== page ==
Scientists have created an Earth-friendly way to separate CO2 from natural gas at wellheads. A new porous material sequesters the gas at ambient temperature with pressure provided by the wellhead and lets it go once the pressure is released.
The nation’s sewer system’s aging infrastructure is wearing out, and broken pipes leaking raw sewage into streets and living rooms are causing problems. But now, scientists say that certain conditions in the pipes can clue utilities in to which pipes need repair— before it’s too late.
Scientists have figured out how to disable a part of the SARS virus responsible for hiding it from the immune system. This is a critical step in developing a vaccine against the deadly disease.
Essential oils have boomed in popularity as more people seek out alternatives to replace their synthetic cleaning products, anti-mosquito sprays and medicines. Now, scientists are tapping them as candidates to preserve food in a more consumer-friendly way.
Patients trying to navigate today’s complex medical system with its costly laboratory analyses might prefer a pain-free home diagnostic device, worn on the wrist, that can analyze, continuously record and immediately remedy low electrolyte levels.
Environmental scientists and synthetic biologists have, for the first time, developed a set of key research areas to study the potential ecological impacts of synthetic biology, a field that could push beyond incremental changes to create organisms that transcend common evolutionary pathways.
Scientists have created a method for transforming hydrogen gas into a less flammable liquid fuel that can be safely stored and transported.
Recently Mother Jones published an article on the dangers of food laced with tiny metal oxide particles. The article, however, is laced with errors and misinformation.
Scientists have developed a method using DNA origami to turn one-dimensional nanomaterials into two dimensions. Their breakthrough offers the potential to enhance fiber optics and electronic devices by reducing their size and increasing their speed.
Using only a drop of water, scientists have folded flat sheets of silicon nitride into cubes, pyramids, half soccer-ball-shaped bowls and long triangular structures that resemble Toblerone chocolate bars, which are almost too tiny to see with the naked eye.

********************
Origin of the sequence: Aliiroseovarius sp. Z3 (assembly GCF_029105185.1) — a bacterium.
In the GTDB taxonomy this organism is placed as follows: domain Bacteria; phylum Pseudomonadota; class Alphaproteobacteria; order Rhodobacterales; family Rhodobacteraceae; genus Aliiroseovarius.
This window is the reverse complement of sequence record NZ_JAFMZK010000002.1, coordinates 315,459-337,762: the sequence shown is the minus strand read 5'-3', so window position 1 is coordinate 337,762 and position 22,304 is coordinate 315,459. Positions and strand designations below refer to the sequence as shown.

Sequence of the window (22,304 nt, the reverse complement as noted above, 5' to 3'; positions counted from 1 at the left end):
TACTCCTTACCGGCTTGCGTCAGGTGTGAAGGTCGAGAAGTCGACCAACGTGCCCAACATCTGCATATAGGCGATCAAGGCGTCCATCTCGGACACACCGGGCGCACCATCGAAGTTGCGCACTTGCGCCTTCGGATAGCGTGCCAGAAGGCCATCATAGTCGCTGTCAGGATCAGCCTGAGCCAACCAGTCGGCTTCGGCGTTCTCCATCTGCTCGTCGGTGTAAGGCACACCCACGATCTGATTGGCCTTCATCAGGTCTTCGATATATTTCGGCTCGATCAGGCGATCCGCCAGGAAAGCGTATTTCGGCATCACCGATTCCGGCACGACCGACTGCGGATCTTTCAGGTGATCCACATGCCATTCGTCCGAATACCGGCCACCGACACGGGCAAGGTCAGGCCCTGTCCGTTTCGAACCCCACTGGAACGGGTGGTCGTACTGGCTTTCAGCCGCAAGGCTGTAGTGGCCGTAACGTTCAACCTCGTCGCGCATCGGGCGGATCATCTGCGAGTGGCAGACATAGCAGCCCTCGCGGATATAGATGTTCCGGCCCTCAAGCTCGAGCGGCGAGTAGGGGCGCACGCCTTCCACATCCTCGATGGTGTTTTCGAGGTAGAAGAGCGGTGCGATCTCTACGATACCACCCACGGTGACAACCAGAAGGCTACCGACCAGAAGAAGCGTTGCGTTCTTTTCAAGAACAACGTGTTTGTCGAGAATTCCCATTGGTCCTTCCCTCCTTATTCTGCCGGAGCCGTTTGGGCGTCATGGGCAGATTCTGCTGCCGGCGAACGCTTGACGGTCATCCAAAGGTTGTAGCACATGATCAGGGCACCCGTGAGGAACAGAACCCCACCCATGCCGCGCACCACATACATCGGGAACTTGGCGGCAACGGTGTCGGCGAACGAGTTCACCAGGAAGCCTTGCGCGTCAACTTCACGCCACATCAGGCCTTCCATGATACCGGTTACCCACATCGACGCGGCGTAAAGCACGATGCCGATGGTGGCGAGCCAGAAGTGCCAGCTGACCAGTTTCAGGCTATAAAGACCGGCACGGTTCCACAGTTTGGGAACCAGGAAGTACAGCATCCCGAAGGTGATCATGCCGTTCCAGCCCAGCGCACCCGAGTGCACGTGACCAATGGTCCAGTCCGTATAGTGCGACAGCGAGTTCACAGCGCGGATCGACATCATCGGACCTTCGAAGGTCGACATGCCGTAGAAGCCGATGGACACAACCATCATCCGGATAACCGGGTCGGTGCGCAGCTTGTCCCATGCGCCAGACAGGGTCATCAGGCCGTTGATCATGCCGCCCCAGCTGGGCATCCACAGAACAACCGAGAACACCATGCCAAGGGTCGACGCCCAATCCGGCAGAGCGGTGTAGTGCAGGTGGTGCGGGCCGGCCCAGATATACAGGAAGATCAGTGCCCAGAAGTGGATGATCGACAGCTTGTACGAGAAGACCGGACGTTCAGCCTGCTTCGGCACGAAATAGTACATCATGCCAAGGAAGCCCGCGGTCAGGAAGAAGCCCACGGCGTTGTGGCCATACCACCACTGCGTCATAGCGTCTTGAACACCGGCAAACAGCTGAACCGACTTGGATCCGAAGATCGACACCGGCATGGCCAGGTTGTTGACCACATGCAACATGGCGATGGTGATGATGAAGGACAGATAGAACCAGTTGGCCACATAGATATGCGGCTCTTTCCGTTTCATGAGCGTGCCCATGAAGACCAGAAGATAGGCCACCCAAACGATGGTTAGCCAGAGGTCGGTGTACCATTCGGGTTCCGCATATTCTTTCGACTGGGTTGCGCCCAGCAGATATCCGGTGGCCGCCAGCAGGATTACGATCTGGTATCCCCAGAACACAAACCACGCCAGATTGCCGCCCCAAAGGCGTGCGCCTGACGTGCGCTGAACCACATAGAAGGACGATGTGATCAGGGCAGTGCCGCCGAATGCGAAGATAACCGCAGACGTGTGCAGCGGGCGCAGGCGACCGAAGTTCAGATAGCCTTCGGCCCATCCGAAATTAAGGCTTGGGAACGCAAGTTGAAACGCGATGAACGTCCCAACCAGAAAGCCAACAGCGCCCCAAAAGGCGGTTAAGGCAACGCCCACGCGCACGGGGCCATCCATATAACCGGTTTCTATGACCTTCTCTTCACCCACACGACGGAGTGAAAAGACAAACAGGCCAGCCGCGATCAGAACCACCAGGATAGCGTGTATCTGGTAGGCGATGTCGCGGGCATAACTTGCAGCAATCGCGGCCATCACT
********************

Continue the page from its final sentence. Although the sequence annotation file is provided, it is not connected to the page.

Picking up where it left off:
A research team has successfully tested a new method for the production of ultra-strong cellulose fibers. The novel procedure spins extremely tough filaments from tiny cellulose fibrils by aligning them all in parallel during the production process.
Thomas Edison was one of the greatest inventors in history. He also had a love of chemistry and the workspace he created is considered the template for modern R&D labs everywhere.
New research suggests that although resveratrol, found in red wine and frequently taken as a supplement, improved blood flow through the placenta of macaque monkeys and protected against harmful aspects of obesity, it injured the fetal pancreas.
It’s a squeamish topic, but with global pressure on food production and infrastructure because of rapidly growing urban populations, recovering and reusing urine as a fertilizer for crop production is an opportunity we can’t afford to pass up.
A company that discovered an antibody technology while trying to cure flocks of dying geese is using its research for a more warm and fuzzy purpose: saving puppies. Early tests performed on about 50 puppies in seven states have resulted in a 90 percent cure rate for canine parvovirus, which spreads through animal waste and direct contact between dogs.
Chemical engineers and biophysicists have successfully tracked single molecules inside living cells with carbon nanotubes. Through this new method, they found that cells stir their interiors using the same motor proteins that serve in muscle contraction.
Next time you spot an earthworm sliding through fresh dirt, take a closer look. What you’re seeing is an organic movement called peristaltic locomotion that has been meticulously refined by nature. Now, an undergrad has used a worm’s contracting and expanding motion to provide a way for gels to swim in water.
Doctors may have found a way to help young breast cancer patients avoid infertility caused by chemotherapy. Being given a drug to shut down the ovaries temporarily seems to boost the odds they will work after treatment ends, and it might even improve survival.
A sensor that can be used to screen for diabetes in resource-poor settings has been developed by researchers and tested in diabetic patients, and will soon be field tested in sub-Saharan Africa.
A compound in saliva, along with common proteins in blood and muscle, may protect human cells from powerful toxins in tea, coffee and liquid smoke flavoring.
While previous droughts have been accompanied by impassioned PSAs to conserve, Israel’s driest winter on record has been greeted with a shrug— thanks in large part to an aggressive desalination program that has transformed this perennially parched land into perhaps the most well-hydrated country in the region.
Crime fighters could have a new tool at their disposal following promising research that yielded a test to identify human hair that is quicker than DNA analysis techniques currently used. Early sample testing produced a 100 percent success rate.
Lyme disease is a stealthy, often misdiagnosed disease that was only recognized about 40 years ago, but new discoveries of ticks fossilized in amber show the bacteria that cause it may have been lurking around for 15 million years– long before any humans walked on Earth.
Coating stents with vitamin C could make the life-saving devices even safer for propping open blood vessels.
In a recent study, researchers successfully visualized the desorption of oxygen molecules from a silver surface for the first time. The effects account for the shortcomings of conventional models of desorption.